# I think I might know a thing or two about computer networks other than Algabreic geometry...

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If I think I might know a thing or two about computer networks other
than Algebraic geometry and (and I do), and I have read the only way
to prove I know a thing or two about computer networks other than
Algebraic geometry is to resurrect Gauss, what are the practical next
steps to proving (or in this case) checking if I indeed do know a
thing or two about computer networks other than Algebraic geometry?
You see I am unsure if I indeed do know a thing or two about computer
networks other than Algebraic geometry but I think I do. In fact I am
certain I do know two things about them in one sense. 1) They involve
computers. 2) They involve networks. But besides this here is what is
troubling me: How does one check a condition when the definition is
uncertain? You see I am certain I know a thing or two about computer
networks other than Algebraic geometry but I am uncertain the terms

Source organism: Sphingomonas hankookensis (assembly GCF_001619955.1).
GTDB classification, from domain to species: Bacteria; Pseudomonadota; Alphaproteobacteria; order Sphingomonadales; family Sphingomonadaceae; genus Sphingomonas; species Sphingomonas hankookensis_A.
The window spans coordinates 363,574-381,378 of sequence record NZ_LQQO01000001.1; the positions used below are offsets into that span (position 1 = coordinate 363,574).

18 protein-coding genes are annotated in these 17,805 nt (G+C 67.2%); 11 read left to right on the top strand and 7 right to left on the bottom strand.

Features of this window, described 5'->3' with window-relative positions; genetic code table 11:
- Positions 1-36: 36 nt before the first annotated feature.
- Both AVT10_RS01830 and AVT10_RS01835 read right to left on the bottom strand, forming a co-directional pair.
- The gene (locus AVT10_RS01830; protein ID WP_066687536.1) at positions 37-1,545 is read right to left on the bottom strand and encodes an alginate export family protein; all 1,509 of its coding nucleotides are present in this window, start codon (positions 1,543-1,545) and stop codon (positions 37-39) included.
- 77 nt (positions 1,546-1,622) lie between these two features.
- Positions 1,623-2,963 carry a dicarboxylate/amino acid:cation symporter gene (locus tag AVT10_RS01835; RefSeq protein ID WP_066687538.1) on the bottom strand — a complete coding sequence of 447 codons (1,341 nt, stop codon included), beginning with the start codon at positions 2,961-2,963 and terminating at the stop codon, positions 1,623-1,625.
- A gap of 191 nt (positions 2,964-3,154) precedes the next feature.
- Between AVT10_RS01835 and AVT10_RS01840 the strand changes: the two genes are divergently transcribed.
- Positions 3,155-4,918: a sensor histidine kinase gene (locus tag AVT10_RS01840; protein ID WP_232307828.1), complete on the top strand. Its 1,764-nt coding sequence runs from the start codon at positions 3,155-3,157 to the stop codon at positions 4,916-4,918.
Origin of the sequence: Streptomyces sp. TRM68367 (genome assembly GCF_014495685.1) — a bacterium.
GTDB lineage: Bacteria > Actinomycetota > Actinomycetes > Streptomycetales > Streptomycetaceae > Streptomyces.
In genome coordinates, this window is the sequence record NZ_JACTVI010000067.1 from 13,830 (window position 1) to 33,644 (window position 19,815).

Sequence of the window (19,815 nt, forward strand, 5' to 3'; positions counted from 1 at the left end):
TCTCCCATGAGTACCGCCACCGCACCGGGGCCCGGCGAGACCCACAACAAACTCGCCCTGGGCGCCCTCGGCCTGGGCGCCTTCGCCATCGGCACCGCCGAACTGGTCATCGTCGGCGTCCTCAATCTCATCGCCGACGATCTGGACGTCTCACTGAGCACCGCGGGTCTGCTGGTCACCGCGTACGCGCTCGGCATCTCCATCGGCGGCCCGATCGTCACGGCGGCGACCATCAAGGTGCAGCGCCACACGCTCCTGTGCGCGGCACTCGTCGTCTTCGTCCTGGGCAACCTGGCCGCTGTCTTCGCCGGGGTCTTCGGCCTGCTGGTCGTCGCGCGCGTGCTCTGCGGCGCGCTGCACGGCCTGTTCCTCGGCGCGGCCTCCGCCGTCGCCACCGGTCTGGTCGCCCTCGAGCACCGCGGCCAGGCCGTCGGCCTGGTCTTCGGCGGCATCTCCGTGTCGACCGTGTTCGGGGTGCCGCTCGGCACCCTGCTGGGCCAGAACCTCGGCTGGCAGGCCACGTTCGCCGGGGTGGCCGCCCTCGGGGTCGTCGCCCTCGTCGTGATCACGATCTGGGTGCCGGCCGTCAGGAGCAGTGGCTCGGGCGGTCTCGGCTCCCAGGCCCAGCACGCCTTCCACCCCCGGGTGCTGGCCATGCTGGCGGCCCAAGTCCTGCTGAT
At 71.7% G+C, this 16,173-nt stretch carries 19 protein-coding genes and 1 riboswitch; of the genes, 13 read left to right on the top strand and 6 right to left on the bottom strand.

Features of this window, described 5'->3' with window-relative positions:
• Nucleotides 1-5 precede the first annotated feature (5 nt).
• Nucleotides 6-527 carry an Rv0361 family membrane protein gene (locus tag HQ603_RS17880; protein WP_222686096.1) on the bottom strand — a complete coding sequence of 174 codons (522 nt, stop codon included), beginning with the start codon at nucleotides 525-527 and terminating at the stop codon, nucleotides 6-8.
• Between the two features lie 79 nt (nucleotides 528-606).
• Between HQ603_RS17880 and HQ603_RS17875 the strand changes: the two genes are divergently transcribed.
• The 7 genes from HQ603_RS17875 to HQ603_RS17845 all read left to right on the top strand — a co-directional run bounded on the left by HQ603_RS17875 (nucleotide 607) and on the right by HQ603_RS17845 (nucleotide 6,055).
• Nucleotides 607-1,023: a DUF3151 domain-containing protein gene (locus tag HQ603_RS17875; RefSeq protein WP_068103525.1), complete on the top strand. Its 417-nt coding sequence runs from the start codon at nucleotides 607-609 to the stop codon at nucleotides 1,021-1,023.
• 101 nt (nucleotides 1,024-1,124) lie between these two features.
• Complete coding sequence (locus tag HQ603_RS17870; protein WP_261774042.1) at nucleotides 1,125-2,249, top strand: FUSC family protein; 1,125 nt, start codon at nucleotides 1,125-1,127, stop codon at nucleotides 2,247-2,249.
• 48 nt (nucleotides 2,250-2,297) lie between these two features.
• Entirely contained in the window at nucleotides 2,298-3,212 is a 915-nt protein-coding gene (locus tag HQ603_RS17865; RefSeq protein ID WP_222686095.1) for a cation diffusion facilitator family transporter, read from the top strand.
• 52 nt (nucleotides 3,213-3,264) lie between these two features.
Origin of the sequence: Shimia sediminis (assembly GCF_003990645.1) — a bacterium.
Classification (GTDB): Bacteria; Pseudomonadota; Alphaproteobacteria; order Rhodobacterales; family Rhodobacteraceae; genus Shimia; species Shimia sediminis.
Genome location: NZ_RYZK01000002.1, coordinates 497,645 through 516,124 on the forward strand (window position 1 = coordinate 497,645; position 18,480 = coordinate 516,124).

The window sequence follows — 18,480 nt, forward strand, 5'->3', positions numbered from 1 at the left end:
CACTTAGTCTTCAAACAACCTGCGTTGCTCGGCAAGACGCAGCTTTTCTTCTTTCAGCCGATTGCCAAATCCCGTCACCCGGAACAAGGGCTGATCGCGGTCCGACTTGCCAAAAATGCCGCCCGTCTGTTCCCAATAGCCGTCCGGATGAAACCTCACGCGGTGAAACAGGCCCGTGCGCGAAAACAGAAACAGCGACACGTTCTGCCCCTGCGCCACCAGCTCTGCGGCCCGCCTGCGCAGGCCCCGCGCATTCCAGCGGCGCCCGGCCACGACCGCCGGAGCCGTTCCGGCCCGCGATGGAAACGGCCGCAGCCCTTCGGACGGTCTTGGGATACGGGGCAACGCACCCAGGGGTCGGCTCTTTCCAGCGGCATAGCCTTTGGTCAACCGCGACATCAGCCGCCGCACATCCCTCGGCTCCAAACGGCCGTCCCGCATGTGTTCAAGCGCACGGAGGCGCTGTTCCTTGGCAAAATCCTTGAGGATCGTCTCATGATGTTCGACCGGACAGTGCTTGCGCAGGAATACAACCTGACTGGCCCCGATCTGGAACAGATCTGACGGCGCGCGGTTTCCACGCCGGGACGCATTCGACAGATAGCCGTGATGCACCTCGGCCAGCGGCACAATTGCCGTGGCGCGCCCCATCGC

mean the same things to you as they do to me. You see to me it does
not matter what order they appear as long as they appear and have
appeared. It is like the machine on quantum level processes the
information as a whole the second it appears but then the software
construct above proceeds slowly along a linear path. Further, how am I
to prove a condition with an in it being an uncertain condition. For
example, if I am certain I know a thing or two about computer networks
other than Algebraic geometry but I am uncertain I but think I know a
thing or two about computer networks other than Algebraic geometry as
the term is used under a potential different definition, how do I
check your definition against mine? This seems extremely difficult
because I am told the only way to check if I know a thing or two about
computer networks other than Algebraic is to prove it by having
resurrected Gauss.